Reckless driving abounds on our roads

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I wish to commend Russell Wangersky for his Aug. 31 column, “Drive at your peril.” I have been driving for 60 years and never have I witnessed the careless and blatant misuse of motor vehicles as in the past few years. It’s worth pointing out that when it comes to peril on our highways, moose are not our main concern.

The police appear conspicuous on the road by their lack of patrols; thus the continuous abuse of the Trans-Canada Highway and motor vehicles. The adage “the law is an ass” certainly applies in this case. Thanks, Russell, for your concern and for expressing it on paper.

 

Selby Moss

Gander and Happy Adventure

Organizations: Trans-Canada Highway

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Recent comments

  • Colin Burke
    September 05, 2013 - 15:19

    "Driving" a motor vehicle is "reckless" in the first place: it consists in submitting yourself to the outcome of mechanical movement which merely occurs and which one only tries to guide instead of anyone's actually doing it; one will naturally attend more carefully to what one actually does than to what is only occurring, because actually performing an action requires initiative to begin with. (The last few words may present a degree of tautological redundancy.)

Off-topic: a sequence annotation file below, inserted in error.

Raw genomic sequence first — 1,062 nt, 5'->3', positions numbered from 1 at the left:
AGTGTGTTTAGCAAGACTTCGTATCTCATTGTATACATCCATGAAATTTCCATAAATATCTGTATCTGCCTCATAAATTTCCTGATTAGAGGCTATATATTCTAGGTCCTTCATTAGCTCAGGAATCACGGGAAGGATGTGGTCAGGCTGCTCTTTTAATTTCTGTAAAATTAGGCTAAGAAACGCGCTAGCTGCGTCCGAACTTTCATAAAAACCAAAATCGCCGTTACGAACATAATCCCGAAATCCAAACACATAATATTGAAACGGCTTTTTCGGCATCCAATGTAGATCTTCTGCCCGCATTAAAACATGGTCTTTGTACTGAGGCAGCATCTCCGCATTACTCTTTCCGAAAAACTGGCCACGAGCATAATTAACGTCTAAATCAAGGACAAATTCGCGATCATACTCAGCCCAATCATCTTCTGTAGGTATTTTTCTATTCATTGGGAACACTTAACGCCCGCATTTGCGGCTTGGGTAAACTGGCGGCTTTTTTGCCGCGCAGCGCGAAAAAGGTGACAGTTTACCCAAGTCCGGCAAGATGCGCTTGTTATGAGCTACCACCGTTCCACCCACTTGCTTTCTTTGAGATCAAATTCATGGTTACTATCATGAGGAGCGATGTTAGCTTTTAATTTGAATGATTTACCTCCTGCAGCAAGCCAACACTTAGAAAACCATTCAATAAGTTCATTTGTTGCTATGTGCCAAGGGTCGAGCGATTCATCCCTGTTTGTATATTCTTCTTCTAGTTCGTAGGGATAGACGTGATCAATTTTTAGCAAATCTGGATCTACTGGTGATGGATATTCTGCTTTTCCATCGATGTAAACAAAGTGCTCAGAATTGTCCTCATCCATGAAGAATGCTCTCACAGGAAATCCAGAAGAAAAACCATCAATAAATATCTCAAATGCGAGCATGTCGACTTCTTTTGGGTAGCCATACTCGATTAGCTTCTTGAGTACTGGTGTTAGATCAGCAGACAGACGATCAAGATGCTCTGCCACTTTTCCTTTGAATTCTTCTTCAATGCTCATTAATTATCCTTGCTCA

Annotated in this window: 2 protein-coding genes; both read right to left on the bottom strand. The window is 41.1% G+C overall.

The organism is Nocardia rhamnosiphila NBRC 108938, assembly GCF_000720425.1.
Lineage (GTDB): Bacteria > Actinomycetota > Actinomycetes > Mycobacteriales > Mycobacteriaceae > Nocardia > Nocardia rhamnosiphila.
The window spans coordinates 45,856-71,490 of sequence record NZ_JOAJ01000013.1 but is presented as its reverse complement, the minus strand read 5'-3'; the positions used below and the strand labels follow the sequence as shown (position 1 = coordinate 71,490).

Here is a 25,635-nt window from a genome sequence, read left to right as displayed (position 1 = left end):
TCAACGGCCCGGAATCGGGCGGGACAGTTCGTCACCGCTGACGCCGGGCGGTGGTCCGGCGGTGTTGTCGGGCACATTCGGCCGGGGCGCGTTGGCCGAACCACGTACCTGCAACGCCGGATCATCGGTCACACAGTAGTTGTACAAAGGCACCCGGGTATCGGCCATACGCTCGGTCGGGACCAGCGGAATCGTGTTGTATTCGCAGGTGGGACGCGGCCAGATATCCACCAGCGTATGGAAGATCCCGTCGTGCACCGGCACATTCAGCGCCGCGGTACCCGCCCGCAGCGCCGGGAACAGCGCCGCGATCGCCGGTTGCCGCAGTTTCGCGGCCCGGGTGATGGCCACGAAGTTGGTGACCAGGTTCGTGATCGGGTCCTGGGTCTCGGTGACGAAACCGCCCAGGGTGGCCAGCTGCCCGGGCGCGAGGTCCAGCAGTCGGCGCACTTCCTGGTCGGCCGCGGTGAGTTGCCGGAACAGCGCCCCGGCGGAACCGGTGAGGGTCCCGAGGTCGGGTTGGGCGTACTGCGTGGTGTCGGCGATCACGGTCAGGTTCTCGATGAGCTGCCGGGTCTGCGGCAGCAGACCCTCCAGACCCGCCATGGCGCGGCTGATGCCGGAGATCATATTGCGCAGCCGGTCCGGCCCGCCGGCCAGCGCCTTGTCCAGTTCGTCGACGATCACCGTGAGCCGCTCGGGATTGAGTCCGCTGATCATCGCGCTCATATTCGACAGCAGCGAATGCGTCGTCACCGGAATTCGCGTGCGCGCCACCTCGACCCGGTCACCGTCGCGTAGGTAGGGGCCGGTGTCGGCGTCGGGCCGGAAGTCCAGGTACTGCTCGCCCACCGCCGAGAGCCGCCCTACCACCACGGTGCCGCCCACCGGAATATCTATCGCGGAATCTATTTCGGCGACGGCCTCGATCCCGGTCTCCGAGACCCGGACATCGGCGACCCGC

• J
    September 05, 2013 - 08:44

    Truth is most drivers in Newfoundland have been coddled by being allowed to be poor drivers - driving in the left lane blocking traffic, no turn signals, stopping in moving traffic to give a break, not knowing what those shiny metal things or using them when they change lanes, driving to slow, general unawareness to what's going on around them

    • wavy
      September 05, 2013 - 11:24

      All that, plus blatant cellphones and texting. Driving behind someone texting is just like driving behind someone loaded drunk, they're all over the road. It's at least the same level of driving impairment as that of drugs or alcohol. And there's only one way to stop it- enforcement, enforcement, enforcement.